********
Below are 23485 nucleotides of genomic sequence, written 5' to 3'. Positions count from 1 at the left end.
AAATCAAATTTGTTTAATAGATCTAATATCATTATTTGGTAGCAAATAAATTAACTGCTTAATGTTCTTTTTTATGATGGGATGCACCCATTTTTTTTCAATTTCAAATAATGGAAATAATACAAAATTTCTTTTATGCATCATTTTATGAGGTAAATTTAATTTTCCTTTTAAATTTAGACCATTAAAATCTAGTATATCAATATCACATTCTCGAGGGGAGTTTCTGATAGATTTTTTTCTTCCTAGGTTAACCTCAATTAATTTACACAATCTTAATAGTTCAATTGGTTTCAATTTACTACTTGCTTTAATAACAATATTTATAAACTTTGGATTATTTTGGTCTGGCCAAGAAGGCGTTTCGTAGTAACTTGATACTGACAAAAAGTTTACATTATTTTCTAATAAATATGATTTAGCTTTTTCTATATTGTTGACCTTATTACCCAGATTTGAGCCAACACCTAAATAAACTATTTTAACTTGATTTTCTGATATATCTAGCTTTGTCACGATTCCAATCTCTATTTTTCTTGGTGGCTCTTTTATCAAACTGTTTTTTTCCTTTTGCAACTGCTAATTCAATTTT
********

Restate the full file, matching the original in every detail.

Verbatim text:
Below are 23485 nucleotides of genomic sequence, written 5' to 3'. Positions count from 1 at the left end.
AAATCAAATTTGTTTAATAGATCTAATATCATTATTTGGTAGCAAATAAATTAACTGCTTAATGTTCTTTTTTATGATGGGATGCACCCATTTTTTTTCAATTTCAAATAATGGAAATAATACAAAATTTCTTTTATGCATCATTTTATGAGGTAAATTTAATTTTCCTTTTAAATTTAGACCATTAAAATCTAGTATATCAATATCACATTCTCGAGGGGAGTTTCTGATAGATTTTTTTCTTCCTAGGTTAACCTCAATTAATTTACACAATCTTAATAGTTCAATTGGTTTCAATTTACTACTTGCTTTAATAACAATATTTATAAACTTTGGATTATTTTGGTCTGGCCAAGAAGGCGTTTCGTAGTAACTTGATACTGACAAAAAGTTTACATTATTTTCTAATAAATATGATTTAGCTTTTTCTATATTGTTGACCTTATTACCCAGATTTGAGCCAACACCTAAATAAACTATTTTAACTTGATTTTCTGATATATCTAGCTTTGTCACGATTCCAATCTCTATTTTTCTTGGTGGCTCTTTTATCAAACTGTTTTTTTCCTTTTGCAACTGCTAATTCAATTTT